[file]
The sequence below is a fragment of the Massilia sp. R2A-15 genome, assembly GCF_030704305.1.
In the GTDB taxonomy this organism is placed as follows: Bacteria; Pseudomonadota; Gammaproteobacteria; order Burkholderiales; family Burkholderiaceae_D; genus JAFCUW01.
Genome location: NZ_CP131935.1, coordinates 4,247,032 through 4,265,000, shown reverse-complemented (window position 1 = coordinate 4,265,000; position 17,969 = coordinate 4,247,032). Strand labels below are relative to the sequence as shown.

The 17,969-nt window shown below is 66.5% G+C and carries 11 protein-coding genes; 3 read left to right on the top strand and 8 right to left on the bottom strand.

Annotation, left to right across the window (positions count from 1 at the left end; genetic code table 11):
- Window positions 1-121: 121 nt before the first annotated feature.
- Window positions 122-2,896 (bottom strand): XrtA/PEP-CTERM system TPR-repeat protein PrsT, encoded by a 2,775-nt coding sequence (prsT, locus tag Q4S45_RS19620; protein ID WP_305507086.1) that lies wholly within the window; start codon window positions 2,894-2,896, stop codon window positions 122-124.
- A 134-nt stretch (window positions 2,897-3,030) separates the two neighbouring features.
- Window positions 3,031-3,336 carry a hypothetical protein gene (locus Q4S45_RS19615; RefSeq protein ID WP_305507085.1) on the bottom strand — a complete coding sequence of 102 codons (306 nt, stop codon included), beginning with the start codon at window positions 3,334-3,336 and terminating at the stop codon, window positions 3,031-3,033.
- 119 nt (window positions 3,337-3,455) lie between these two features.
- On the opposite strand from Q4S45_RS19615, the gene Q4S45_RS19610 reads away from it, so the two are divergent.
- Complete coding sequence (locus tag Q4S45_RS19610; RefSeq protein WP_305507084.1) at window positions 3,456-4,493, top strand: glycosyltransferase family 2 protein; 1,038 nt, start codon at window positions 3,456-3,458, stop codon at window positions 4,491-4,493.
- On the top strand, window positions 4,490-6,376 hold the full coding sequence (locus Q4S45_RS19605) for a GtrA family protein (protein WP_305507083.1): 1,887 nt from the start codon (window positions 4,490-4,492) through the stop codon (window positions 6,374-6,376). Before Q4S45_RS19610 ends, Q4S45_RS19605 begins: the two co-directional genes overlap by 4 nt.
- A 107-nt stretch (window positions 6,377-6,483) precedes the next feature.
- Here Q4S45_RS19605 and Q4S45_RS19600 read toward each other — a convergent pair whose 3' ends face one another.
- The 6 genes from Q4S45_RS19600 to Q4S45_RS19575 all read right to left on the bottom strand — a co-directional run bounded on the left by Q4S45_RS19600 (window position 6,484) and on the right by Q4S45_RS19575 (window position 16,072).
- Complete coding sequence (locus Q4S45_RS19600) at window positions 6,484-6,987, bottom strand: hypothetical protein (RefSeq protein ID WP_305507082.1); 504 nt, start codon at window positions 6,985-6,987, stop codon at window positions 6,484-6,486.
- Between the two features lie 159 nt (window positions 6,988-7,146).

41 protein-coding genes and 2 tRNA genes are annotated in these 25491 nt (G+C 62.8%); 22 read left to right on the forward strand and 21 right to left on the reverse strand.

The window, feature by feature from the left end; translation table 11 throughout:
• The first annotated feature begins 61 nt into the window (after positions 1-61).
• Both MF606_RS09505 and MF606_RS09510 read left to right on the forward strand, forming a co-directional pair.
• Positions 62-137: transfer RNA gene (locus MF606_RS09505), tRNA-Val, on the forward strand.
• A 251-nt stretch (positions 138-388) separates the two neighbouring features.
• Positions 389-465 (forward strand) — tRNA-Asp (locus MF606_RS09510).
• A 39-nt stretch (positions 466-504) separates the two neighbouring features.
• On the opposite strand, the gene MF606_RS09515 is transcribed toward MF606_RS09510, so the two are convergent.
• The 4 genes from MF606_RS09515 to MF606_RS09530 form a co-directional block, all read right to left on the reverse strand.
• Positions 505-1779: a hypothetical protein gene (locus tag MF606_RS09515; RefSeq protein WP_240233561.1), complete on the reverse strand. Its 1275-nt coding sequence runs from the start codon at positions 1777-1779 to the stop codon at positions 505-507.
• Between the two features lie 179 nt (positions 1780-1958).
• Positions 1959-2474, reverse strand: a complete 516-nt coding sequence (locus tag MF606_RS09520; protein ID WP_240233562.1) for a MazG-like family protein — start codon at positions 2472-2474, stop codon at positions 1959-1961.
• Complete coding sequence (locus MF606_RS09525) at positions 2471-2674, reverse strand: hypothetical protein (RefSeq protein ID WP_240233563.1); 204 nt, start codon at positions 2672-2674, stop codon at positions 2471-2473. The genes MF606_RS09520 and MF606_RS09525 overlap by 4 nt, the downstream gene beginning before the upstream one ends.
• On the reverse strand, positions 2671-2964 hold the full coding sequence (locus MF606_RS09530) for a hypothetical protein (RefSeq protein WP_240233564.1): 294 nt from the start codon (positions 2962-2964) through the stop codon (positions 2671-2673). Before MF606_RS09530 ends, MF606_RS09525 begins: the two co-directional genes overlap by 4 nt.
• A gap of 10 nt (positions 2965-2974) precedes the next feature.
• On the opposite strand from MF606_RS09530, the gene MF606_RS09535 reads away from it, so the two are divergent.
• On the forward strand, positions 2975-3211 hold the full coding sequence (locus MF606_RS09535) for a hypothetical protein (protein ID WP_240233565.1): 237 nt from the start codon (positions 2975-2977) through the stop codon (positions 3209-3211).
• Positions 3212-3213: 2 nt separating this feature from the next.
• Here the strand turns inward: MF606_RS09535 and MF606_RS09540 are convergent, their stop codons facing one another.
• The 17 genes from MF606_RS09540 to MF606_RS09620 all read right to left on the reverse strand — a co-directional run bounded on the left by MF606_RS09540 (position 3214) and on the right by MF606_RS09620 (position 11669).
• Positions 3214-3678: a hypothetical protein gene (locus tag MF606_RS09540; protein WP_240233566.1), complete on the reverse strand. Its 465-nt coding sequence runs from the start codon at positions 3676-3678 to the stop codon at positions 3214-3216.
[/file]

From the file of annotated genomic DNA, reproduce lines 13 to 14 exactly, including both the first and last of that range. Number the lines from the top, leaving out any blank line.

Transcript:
- On the top strand, window positions 4,490-6,376 hold the full coding sequence (locus Q4S45_RS19605) for a GtrA family protein (protein WP_305507083.1): 1,887 nt from the start codon (window positions 4,490-4,492) through the stop codon (window positions 6,374-6,376). Before Q4S45_RS19610 ends, Q4S45_RS19605 begins: the two co-directional genes overlap by 4 nt.
- A 107-nt stretch (window positions 6,377-6,483) precedes the next feature.